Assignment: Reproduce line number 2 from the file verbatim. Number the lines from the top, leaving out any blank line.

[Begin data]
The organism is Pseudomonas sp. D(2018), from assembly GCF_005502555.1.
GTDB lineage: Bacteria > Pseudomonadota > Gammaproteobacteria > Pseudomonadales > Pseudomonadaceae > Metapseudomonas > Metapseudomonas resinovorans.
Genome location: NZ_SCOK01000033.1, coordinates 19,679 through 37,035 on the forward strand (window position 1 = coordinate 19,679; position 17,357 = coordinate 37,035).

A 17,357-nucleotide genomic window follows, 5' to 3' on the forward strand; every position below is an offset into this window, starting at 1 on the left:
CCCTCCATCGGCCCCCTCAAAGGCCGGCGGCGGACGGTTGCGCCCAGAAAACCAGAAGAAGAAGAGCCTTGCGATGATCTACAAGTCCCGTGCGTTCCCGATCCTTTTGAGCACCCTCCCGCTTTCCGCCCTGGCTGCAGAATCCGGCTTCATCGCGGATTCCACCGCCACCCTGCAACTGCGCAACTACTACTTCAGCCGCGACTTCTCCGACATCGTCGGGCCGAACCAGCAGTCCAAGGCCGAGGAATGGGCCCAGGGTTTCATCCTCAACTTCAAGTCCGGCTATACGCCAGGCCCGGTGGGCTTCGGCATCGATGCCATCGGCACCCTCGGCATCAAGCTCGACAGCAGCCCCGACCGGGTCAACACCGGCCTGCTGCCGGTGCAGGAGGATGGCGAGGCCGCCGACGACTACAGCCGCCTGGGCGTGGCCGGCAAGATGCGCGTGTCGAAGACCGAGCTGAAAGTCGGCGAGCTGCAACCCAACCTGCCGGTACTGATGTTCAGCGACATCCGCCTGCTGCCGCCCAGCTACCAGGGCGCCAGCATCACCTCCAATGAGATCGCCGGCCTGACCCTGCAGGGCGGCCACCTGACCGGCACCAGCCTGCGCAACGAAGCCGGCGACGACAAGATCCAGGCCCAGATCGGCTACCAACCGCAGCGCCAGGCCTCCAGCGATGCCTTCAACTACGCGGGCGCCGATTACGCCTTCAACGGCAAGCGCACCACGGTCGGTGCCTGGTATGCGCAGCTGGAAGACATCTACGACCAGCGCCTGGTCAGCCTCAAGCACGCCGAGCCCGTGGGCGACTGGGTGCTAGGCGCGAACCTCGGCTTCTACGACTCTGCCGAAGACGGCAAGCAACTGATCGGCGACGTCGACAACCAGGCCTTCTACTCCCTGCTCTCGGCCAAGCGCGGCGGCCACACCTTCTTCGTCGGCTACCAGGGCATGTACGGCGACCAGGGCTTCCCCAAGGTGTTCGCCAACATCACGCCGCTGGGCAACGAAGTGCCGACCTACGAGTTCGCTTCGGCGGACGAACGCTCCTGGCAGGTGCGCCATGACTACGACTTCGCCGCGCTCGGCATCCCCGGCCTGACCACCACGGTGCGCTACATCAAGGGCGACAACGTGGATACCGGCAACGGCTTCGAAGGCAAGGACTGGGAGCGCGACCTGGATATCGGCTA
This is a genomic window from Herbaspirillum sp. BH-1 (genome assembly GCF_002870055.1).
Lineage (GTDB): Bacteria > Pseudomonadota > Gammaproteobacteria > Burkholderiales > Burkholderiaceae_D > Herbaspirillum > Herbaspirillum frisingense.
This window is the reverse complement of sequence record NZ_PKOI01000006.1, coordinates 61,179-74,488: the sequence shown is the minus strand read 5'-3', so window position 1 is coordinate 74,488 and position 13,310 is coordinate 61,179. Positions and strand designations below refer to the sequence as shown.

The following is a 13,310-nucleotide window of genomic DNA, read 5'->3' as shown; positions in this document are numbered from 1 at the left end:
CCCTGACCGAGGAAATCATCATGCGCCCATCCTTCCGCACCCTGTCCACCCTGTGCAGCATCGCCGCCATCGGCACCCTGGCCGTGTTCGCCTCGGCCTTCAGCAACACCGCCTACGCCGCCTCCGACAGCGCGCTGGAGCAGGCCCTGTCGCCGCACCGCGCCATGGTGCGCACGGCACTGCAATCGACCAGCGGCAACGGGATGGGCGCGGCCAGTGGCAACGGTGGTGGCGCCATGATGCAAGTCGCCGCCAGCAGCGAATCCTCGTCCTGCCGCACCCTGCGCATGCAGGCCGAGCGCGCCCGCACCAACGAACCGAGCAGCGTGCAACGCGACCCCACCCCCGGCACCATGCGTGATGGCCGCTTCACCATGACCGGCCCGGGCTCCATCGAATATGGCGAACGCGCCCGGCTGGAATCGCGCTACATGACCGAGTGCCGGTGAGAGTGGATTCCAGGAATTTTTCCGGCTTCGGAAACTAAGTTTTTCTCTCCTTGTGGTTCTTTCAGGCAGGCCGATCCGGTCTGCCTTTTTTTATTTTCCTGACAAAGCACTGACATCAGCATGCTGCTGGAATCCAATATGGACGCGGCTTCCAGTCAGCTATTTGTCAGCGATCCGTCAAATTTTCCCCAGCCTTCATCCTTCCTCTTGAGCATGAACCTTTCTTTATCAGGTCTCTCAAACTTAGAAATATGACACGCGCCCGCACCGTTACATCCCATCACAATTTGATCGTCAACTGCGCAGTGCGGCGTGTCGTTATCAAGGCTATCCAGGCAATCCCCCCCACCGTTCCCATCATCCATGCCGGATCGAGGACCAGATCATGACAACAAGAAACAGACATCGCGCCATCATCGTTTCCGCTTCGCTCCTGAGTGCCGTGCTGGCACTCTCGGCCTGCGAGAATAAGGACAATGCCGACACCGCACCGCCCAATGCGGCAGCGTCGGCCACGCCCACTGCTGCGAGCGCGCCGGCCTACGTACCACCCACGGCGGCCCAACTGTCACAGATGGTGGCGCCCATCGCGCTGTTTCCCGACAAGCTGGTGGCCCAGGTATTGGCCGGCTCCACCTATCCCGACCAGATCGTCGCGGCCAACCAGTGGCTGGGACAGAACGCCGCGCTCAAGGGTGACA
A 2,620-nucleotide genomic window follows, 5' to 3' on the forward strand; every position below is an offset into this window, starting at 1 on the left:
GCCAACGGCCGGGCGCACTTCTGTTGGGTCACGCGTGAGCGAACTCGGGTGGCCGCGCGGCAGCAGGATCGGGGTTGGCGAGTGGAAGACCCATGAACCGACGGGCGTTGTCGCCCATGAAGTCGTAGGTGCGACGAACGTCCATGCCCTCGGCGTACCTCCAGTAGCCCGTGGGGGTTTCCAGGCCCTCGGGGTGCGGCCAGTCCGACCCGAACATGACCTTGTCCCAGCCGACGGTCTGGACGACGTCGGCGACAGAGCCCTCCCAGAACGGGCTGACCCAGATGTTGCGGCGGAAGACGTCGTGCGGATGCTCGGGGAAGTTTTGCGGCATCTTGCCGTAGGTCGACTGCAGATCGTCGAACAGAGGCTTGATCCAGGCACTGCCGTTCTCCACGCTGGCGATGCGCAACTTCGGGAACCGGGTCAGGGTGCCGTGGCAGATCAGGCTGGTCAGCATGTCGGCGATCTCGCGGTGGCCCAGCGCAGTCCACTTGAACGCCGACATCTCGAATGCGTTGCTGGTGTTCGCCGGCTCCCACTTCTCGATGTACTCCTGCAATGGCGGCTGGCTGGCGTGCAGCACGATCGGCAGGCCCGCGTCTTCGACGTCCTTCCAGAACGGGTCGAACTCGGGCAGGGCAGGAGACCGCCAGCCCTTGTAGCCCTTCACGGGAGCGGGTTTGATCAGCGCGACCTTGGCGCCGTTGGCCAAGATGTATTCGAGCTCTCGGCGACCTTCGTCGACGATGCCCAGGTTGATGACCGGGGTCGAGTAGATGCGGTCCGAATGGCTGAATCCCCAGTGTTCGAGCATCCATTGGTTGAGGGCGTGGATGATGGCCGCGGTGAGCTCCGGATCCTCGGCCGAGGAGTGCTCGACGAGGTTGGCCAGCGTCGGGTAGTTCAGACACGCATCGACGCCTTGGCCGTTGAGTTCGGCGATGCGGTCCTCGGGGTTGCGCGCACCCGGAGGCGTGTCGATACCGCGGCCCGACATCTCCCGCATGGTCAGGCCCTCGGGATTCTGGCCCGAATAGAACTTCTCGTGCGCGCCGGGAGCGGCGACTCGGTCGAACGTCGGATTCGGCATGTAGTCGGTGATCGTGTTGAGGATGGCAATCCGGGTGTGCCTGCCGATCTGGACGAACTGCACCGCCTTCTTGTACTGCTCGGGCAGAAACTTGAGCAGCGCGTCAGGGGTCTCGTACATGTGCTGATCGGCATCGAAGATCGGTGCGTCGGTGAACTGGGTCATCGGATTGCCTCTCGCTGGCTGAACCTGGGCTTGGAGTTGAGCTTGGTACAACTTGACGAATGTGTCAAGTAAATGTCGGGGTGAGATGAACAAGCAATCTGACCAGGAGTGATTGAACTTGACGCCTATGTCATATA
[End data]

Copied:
GTDB lineage: Bacteria > Pseudomonadota > Gammaproteobacteria > Pseudomonadales > Pseudomonadaceae > Metapseudomonas > Metapseudomonas resinovorans.